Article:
Vegetation abundance on the Barton Peninsula, Antarctica: estimation from high-resolution satellite images
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Polar biodiversity should be monitored as an indicator of climate change. Biodiversity is mainly observed by field survey although this is very limited in broad inaccessible polar regions. Satellite imagery may provide valuable data with less bias, although spatial, spectral, and temporal resolutions are limited for analyzing biodiversity. The present study has two objectives. The first is constructing a first-ever vegetation map of the entire Barton Peninsula, Antarctica. The second is developing a monitoring method for long-term variation of vegetation, based on satellite images. Dominant mosses and lichens are distributed in small and sparse patches, which are limited to analysis using high-resolution satellite images. A sub-pixel classification method, spectral mixture analysis, is applied to overcome limited spatial resolution. As a result, vegetation shows high abundance along the southeastern shore and low-to-medium abundance in the nearly snow-free inland area. Even though spatial patterns of vegetation were almost invariant over 6 years, there was interannual variation in abundance aspects because of meteorological conditions. Therefore, extensive and long-term monitoring is needed for aspects of distribution and abundance. The present results can be used to design field surveys and monitor long-term variation as elementary data.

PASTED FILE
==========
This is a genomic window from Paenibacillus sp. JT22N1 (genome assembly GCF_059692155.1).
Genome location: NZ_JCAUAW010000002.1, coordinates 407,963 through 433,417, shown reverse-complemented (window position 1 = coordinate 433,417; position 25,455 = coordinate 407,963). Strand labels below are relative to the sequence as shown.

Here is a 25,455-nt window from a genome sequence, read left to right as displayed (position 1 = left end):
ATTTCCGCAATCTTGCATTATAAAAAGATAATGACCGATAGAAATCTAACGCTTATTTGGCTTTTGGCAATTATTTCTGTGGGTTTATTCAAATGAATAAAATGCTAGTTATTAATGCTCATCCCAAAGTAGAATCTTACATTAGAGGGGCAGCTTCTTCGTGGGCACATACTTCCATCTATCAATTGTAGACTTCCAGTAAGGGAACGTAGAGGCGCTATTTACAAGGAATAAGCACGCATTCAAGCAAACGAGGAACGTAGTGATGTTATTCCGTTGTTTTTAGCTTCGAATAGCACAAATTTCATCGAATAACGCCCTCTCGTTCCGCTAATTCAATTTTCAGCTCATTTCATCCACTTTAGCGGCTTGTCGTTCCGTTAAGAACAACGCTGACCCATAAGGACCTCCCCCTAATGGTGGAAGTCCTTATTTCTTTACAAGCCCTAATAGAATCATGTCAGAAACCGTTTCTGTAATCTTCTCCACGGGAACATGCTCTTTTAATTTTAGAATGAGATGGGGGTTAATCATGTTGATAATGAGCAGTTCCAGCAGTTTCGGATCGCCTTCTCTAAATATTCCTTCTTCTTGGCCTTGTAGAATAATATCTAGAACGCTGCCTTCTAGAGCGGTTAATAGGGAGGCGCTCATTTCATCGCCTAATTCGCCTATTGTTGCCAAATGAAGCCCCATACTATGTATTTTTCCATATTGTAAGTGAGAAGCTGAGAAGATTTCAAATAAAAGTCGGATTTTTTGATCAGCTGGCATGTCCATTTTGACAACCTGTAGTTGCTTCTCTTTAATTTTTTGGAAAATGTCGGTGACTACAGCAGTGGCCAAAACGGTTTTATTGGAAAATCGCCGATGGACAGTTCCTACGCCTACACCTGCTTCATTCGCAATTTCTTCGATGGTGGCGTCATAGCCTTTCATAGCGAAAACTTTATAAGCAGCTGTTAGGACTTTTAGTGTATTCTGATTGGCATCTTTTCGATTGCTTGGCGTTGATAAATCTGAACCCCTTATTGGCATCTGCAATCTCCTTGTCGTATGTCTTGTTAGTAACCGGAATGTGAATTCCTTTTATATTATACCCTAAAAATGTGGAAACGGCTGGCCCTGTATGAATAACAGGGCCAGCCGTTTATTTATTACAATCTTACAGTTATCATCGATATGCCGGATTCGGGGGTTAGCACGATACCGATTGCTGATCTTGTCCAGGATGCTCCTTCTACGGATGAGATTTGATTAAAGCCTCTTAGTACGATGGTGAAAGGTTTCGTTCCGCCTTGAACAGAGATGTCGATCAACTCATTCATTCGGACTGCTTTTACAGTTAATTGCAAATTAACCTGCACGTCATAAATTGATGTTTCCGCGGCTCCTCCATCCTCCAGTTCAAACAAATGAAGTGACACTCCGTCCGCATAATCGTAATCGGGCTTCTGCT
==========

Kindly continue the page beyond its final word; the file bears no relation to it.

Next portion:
KeywordsAbundance Vegetation Antarctica Satellite Spectral mixture analysis
This study was supported by Korea Polar Research Institute (PE14040 and PE14020) and Korea Aerospace Research Institute (PG14010). Thanks to the anonymous reviewers with helpful comments.
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